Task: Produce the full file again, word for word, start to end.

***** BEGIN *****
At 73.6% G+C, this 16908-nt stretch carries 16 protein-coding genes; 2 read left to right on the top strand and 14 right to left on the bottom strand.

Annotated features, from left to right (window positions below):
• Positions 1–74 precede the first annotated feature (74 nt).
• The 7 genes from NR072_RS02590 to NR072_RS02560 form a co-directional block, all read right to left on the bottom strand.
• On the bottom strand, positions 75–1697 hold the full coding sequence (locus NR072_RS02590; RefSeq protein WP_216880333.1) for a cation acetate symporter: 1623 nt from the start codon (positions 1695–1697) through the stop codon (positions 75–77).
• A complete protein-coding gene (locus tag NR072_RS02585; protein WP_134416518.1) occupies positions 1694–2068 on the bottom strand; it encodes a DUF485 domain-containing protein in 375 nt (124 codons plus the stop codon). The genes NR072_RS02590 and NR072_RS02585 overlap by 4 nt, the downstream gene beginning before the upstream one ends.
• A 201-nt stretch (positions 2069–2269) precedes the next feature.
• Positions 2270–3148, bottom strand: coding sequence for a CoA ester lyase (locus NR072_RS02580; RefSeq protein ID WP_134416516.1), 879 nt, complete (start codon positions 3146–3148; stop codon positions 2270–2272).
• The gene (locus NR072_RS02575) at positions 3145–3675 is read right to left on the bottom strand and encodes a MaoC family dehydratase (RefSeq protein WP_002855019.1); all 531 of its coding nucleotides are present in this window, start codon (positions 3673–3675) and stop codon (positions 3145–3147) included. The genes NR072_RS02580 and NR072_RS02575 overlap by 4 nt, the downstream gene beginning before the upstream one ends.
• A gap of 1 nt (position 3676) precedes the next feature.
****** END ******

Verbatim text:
At 73.6% G+C, this 16908-nt stretch carries 16 protein-coding genes; 2 read left to right on the top strand and 14 right to left on the bottom strand.

Annotated features, from left to right (window positions below):
• Positions 1–74 precede the first annotated feature (74 nt).
• The 7 genes from NR072_RS02590 to NR072_RS02560 form a co-directional block, all read right to left on the bottom strand.
• On the bottom strand, positions 75–1697 hold the full coding sequence (locus NR072_RS02590; RefSeq protein WP_216880333.1) for a cation acetate symporter: 1623 nt from the start codon (positions 1695–1697) through the stop codon (positions 75–77).
• A complete protein-coding gene (locus tag NR072_RS02585; protein WP_134416518.1) occupies positions 1694–2068 on the bottom strand; it encodes a DUF485 domain-containing protein in 375 nt (124 codons plus the stop codon). The genes NR072_RS02590 and NR072_RS02585 overlap by 4 nt, the downstream gene beginning before the upstream one ends.
• A 201-nt stretch (positions 2069–2269) precedes the next feature.
• Positions 2270–3148, bottom strand: coding sequence for a CoA ester lyase (locus NR072_RS02580; RefSeq protein ID WP_134416516.1), 879 nt, complete (start codon positions 3146–3148; stop codon positions 2270–2272).
• The gene (locus NR072_RS02575) at positions 3145–3675 is read right to left on the bottom strand and encodes a MaoC family dehydratase (RefSeq protein WP_002855019.1); all 531 of its coding nucleotides are present in this window, start codon (positions 3673–3675) and stop codon (positions 3145–3147) included. The genes NR072_RS02580 and NR072_RS02575 overlap by 4 nt, the downstream gene beginning before the upstream one ends.
• A gap of 1 nt (position 3676) precedes the next feature.